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Ralph Knevet's Supplement of the Faery Queene (1635) is a narrative and allegorical work, which weaves together a complex collection of tales and episodes, featuring knights, ladies, sorcerers, monsters, vertiginous fortresses and deadly battles – a chivalric romp in Spenser's cod medieval style. The poem shadows recent English history, and the major military and political events of the Thirty Years War. But the Supplement is also an ambitiously intertextual poem, weaving together materials from mythic, literary, historical, scientific, theological, and many other kinds of written sources. Its encyclopaedic ambitions combine with Knevet's historical focus to produce an allegorical epic poem of considerable interest and power.

This new edition of Knevet's Supplement, the first scholarly text of the poem ever published, situates it in its literary, historical, biographical, and intellectual contexts. An extensive introduction and copious critical commentary, positioned at the back of the book, will enable students and scholars alike to access Knevet's complicated and enigmatic meanings, structures, and allusions.

This book is the first ever concordance to the rhymes of Spenser’s epic. It gives the reader unparalleled access to the formal nuts and bolts of this massive poem: the rhymes which he used to structure its intricate stanzas.

As well as the main concordance to the rhymes, the volume features a wealth of ancillary materials, which will be of value to both professional Spenserians and students, including distribution lists and an alphabetical listing of all the words in The Faerie Queene. The volume breaks new ground by including two studies by Richard Danson Brown and J. B. Lethbridge, so that the reader is given provocative analyses alongside the raw data about Spenser as a rhymer. Brown considers the reception of rhyme, theoretical models and how Spenser’s rhymes may be reading for meaning. Lethbridge in contrast discusses the formulaic and rhetorical character of the rhymes.

Kate McLuskie and Kate Rumbold

objects, and from the knowledge and expertise of cultural intermediaries that had traditionally ascribed such value to them, to the public’s sense of what culture ‘does’ for them. Some criticised Jowell and the ‘public value’-oriented approaches to culture that followed hers for undermining expert cultural knowledge and putting too much judgement in the hands of the people. Such

in Cultural value in twenty-first-century England
Abstract only
Stephen Orgel

works themselves, would certainly have been Inigo Jones, at least as long as they remained on friendly terms. Jones was by 1615 a genuine expert. Even before the Italian trip with the Arundels he was advising the Prince of Wales and the Earl of Rutland on artistic matters, and after his return his major clients, in addition to the Arundels, were Prince Charles and the Duke of

in Spectacular Performances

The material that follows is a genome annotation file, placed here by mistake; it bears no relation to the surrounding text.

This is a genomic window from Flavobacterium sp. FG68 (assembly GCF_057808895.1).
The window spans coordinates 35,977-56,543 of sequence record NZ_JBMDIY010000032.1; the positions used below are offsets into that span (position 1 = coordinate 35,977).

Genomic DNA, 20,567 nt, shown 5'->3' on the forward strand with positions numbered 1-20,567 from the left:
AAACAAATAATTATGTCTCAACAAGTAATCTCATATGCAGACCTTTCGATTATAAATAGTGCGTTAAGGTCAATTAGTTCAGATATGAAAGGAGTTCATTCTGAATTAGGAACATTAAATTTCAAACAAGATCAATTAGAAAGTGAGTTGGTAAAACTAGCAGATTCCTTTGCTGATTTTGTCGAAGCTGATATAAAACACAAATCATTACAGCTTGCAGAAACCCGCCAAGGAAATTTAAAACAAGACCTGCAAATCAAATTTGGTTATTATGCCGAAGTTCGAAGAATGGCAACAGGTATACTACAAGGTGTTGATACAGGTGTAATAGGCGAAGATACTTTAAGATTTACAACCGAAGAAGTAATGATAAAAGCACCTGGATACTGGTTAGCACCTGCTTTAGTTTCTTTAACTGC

Glen Byam Shaw, Shakespeare Memorial Theatre, 1953
Carol Chillington Rutter

of slaves waving wands wo’nt [ sic ] do it’ (NB 1943). Then he reminds himself of the limits of imaginative projection: ‘as I said before, this cannot really be done on paper, as it were, without expert advice’ (NB 1943). In 1953 that ‘expert advice’ came from Motley. For twenty years, constantly updating their work, the Motley collective had been practitioners of the ‘new stagecraft’ influenced by what they'd seen of the ‘unified concept’ design of Diaghilev's Ballets Russes and Theodore Komisarjevsky's productions of Chekhov in the 1930s

in Antony and Cleopatra
Stephen Orgel

is, in fact, not by Dürer, but by an expert copyist working in the latter half of the sixteenth century named Jan Wierix. With a magnifying glass and the original print, it is possible to see slight differences – in hatching and such – and there is one real giveaway, though it’s difficult to spot unless you know what to look for; but the copy is a very expert one. My second

in Spectacular Performances
Abstract only
Stephen Orgel

Mizaldus’s practical expertise that is critical here, but his own reliance on prior authority – Lupton’s account concludes, “Which he had out of a very old book of the seven herbs of the planets, written to Hermes.” What is expert about Mizaldus’s testimony to the remedy’s effectiveness, “oftentimes proved,” is the antiquity of his reference book, and its association with the

in Spectacular Performances
Abstract only
The continuity of cultural value
Kate McLuskie and Kate Rumbold

Reductions in state funding had accelerated the impetus towards the changes that Anderson described. They had been accompanied by a wider distrust of expert authority or any claim to value that did not acknowledge the importance of individual choice. By separating the economic conditions of production from the value of the customer experience, practitioners and managers could sustain the connection between

in Cultural value in twenty-first-century England
Kate McLuskie and Kate Rumbold

the BSA meeting described in Chapter 1 , expert accounts of Shakespeare and social analysis of his theatrical reproduction, however intellectually authoritative, no longer have a direct impact on the advocacy of value. Rather, it is the form of the knowledge applied that allows it to connect with and reinforce the value of the elusive essential Shakespeare. Narratives of conversion seem to have a

in Cultural value in twenty-first-century England
Kate McLuskie and Kate Rumbold

enthusiasts who attended the meeting had already identified themselves as advocates for Shakespeare’s cultural value, and the discussion focused on reiterating and refining that advocacy through a dialogue with experts and with one another. The discussion on that occasion took the form of a response to a panel of three speakers who – in response to the question, ‘is Shakespeare good for you?’ – had offered

in Cultural value in twenty-first-century England